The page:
Both Linomide (quinoline-3-carboxamide) and tolerization with self- antigens have been demonstrated to successfully ameliorate demyelinating disease in experimental autoimmune encephalomyelitis (EAE). Based on the autoimmune hypothesis of multiple sclerosis (MS), both agents have been tested in clinical trials but have been found to be toxic or not efficacious. We investigated the efficacy of these immunomodulators in an alternative experimental model of MS, a virus-induced demyelinating disease. Oral administration of Linomide to Theiler's virus-infected mice beginning either at time of infection or at day 15 post-infection (p.i.) resulted in an increased percentage of spinal cord quadrants with demyelination. Administration of Linomide beginning at day 15 p.i. increased lesion size as compared to infected control-treated mice. Treatment with 80 mg kg-1 day- 1 of Linomide beginning at the time of infection significantly increased the number of Theiler's murine encephalomyelitis virus (TMEV)-positive cells mm- 2 of spinal cord white matter. There were no differences in the amount of remyelination between mice treated with Linomide or water. However, chronically infected mice treated with Linomide had severely reduced spontaneous vertical activity as measured using a activity wheel. Oral tolerization of mice with mouse or bovine myelin had no effect on virus- induced demyelination or virus antigen expression. The contrasting results obtained between the TMEV model and the autoimmune model of demyelination do not support recent reports suggesting that the underlying mechanism of demyelination in the Theiler's model is autoimmune.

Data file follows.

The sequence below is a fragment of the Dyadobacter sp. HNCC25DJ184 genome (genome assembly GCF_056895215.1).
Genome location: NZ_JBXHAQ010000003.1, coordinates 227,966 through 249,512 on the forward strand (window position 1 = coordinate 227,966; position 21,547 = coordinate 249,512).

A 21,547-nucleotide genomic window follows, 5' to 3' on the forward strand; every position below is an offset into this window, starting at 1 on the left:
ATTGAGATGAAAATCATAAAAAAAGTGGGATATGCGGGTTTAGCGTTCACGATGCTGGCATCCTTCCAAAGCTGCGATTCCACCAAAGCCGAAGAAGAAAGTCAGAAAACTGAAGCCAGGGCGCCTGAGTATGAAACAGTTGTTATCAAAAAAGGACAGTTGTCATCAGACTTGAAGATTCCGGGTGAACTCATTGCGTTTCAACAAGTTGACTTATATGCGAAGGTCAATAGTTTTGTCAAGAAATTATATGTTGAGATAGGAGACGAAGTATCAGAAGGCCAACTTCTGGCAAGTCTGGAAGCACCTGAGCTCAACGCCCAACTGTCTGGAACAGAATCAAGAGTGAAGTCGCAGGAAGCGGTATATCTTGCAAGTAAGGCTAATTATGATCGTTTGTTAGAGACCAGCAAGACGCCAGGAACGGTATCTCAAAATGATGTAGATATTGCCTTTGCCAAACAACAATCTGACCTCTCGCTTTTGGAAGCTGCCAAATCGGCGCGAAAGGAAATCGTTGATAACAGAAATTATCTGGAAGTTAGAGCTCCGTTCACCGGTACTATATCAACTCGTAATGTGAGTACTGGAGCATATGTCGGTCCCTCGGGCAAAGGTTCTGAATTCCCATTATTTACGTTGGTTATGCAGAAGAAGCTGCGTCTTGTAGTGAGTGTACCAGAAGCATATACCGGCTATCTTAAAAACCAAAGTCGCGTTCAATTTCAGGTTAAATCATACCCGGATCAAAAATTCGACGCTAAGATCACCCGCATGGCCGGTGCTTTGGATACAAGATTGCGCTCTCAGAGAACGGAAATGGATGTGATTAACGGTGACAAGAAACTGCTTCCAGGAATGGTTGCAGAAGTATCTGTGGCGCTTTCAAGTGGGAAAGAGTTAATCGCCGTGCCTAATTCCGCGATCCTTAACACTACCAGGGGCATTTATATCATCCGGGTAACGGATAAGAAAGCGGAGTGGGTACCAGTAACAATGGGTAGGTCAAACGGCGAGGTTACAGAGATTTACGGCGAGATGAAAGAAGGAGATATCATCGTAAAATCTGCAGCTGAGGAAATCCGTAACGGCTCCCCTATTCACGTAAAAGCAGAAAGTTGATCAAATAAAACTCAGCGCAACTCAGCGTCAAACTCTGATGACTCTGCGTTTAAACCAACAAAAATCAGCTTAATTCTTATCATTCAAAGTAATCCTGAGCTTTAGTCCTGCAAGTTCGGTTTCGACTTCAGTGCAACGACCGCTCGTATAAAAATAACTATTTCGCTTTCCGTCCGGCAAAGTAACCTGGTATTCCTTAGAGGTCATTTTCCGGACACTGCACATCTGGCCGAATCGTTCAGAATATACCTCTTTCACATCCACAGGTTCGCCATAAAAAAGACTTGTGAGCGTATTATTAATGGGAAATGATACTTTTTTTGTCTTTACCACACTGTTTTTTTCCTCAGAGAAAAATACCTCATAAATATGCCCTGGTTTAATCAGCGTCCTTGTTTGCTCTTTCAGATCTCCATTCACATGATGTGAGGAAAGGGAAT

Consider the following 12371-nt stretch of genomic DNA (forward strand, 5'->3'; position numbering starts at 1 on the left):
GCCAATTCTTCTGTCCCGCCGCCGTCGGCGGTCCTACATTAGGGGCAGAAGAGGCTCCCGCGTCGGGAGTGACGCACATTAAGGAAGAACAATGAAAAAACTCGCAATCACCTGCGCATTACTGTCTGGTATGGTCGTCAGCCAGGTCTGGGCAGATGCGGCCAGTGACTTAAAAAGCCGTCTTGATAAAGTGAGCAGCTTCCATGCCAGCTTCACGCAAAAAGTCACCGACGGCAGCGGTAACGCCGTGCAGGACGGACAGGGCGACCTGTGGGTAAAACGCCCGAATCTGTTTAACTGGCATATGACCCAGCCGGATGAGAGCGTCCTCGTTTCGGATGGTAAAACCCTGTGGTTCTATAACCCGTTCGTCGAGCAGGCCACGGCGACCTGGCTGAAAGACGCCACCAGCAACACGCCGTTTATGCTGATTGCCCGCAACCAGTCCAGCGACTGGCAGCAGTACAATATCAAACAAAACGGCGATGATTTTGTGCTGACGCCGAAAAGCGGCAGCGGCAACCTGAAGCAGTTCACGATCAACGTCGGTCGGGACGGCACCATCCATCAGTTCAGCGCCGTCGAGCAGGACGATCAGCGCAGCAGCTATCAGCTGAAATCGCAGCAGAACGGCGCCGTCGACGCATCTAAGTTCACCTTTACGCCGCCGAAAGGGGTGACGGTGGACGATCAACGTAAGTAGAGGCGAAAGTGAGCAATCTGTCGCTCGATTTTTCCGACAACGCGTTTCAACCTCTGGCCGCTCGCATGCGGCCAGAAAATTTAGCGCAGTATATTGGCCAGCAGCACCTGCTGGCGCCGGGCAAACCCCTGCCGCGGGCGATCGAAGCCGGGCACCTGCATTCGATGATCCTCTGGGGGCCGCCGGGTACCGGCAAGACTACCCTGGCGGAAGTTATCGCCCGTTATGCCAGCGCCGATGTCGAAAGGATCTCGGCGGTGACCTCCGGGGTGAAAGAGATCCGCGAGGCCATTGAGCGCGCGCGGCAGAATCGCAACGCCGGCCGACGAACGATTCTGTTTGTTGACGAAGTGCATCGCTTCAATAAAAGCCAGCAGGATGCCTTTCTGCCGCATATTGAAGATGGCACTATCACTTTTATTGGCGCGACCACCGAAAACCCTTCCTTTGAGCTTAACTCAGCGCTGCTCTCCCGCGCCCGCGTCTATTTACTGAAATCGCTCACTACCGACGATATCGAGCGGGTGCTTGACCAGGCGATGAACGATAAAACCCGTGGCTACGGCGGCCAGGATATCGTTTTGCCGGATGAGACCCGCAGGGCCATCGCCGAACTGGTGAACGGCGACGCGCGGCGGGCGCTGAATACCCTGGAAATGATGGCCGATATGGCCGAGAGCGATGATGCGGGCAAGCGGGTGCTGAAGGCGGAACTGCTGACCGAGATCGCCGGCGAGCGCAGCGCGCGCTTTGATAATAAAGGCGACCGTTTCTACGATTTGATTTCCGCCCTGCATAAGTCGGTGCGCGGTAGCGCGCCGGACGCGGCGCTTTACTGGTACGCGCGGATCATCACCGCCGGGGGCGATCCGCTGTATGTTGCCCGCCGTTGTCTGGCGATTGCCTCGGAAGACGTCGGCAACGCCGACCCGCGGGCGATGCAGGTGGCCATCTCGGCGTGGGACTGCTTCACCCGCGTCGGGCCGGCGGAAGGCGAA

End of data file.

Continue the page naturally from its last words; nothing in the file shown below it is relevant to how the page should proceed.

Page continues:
All Science Journal Classification (ASJC) codes
- Immunology and Allergy
- Clinical Neurology